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Bone Awl's second demo and follow-up to debut EP Night is Indifferent is a concept album of sorts, with the three shorter tracks focusing on the possible events surrounding the deaths of three notorious "bog bodies," human corpses found in an unusual state of preservation in peat bogs. The importance of this recurrent theme on this release is...wait a minute. No, actually, the "concept" doesn't really matter at all on Bog Bodies, as not a single word of the lyrics can be deciphered at any point and nowhere on the release do Bone Awl let such grandiose lyrical and thematic content stand in the way of their trademark blackened punk onslaught.
The riffs are what we've come to know and love from Bone Awl: simple, fast three or four chord punk affairs bashed out with unparalleled enthusiasm. The word "primitive" gets thrown around quite a bit when describing this band and in this case, the description is completely apt. The guitar and bass blend together into a throaty growl with plenty of overdrive. Instead of the usual blend on extreme metal records where the guitar's low end is so thick that the bass gets lost in it, this mishmash is sort of the other way around; it sounds more like power chords being played on a distorted bass than anything else, though sometimes the feedback from the lead guitar shrieks out in bleeding-ear devastation (the bit on "Lindow Man" is particularly headache-inducing/awesome) to remind you that there's more than one stringed instrument on display here.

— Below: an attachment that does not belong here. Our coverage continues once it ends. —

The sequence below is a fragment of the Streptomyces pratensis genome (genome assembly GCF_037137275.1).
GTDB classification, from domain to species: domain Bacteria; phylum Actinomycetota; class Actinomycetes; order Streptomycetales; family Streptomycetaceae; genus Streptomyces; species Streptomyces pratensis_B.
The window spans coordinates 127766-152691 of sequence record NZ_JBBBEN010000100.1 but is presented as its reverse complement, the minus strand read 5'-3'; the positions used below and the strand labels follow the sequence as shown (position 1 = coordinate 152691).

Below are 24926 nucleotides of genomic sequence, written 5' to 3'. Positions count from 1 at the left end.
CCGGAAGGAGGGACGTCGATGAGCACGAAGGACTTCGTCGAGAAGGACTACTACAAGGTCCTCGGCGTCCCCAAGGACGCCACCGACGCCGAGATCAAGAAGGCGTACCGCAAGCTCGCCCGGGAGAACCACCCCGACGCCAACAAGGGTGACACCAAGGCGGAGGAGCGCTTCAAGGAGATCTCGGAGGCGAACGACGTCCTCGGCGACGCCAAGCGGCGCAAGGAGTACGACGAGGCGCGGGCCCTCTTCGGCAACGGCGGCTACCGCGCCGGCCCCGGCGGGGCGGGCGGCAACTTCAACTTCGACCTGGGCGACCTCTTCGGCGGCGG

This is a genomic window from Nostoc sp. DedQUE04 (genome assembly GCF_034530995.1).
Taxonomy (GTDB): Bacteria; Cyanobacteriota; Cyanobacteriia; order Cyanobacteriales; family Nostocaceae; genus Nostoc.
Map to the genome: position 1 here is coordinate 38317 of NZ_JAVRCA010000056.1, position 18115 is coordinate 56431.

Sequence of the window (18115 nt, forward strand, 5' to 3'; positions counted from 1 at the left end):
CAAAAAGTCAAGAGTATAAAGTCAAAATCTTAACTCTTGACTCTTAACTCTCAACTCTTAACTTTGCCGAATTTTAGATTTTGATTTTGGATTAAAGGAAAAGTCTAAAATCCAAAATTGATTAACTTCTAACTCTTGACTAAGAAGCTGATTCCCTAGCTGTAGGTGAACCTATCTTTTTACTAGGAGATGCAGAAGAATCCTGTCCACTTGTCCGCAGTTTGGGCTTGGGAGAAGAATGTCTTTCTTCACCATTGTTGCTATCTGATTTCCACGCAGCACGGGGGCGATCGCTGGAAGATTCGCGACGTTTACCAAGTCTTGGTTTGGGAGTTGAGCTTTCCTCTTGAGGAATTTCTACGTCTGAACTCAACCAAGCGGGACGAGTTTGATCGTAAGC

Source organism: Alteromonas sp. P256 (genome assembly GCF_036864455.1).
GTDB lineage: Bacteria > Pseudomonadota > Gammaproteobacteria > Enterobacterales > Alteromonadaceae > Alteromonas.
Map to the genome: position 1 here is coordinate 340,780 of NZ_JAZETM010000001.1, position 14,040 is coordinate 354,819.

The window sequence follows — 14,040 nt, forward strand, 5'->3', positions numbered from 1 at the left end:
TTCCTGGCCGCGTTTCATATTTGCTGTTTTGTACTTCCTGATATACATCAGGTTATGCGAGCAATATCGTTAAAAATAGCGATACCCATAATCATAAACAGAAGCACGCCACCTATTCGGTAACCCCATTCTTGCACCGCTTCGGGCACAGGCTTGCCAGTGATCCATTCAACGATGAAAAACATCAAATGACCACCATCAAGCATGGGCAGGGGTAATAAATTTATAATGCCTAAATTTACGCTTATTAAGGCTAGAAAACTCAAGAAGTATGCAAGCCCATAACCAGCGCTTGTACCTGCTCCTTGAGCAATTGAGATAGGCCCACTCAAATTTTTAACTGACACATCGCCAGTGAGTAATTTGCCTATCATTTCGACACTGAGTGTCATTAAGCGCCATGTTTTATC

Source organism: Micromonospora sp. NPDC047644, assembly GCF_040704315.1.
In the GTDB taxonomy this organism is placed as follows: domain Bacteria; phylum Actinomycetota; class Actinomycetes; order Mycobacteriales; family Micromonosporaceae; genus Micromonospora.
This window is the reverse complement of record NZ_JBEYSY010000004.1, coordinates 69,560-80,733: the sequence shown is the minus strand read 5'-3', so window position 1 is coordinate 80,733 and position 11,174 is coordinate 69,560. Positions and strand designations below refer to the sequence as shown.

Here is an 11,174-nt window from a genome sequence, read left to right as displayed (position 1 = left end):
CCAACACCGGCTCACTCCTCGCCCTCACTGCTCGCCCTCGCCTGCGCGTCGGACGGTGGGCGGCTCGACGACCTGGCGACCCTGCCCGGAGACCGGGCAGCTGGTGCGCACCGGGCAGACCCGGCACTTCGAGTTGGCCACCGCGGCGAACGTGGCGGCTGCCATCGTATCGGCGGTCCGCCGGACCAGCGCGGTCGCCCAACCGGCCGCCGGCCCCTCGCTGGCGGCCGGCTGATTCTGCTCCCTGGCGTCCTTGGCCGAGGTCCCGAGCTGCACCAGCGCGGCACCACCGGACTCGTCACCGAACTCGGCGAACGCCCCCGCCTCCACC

The drums and vocals are, well...they're Bone Awl, ladies and gentlemen. The drums are just as basic and punky as ever before (and since) and refrain from even the conservatively used blasting found on the first demo. He Who Gnashes Teeth has his completely indecipherable yet searing black metal shrieking on proud display.
The production is raw as always but never covers up the instrumentation or vocals with obtrusive noise. Particular things to note about this release are the inclusion of the "Lindow Man" track, rendering the re-recorded single version of that song obsolete. The final track on the demo, "Vivatulet," is, at over eleven minutes long, over half of the entire running time of this release. Unlike "Noise of Bears Killing" from the first demo, this one is actually interesting in its plodding doom. It's simple and enjoyable, but it would be even better with the inclusion of some trademark Bone Awl vocals. Bone Awl "epics" tend to be uninteresting enough to be skip-worthy but I actually quite like this song, even if it is essentially eleven minutes of variations on a single riff theme until the insane noise freakout at the end. This is a solid release from the band, for sure.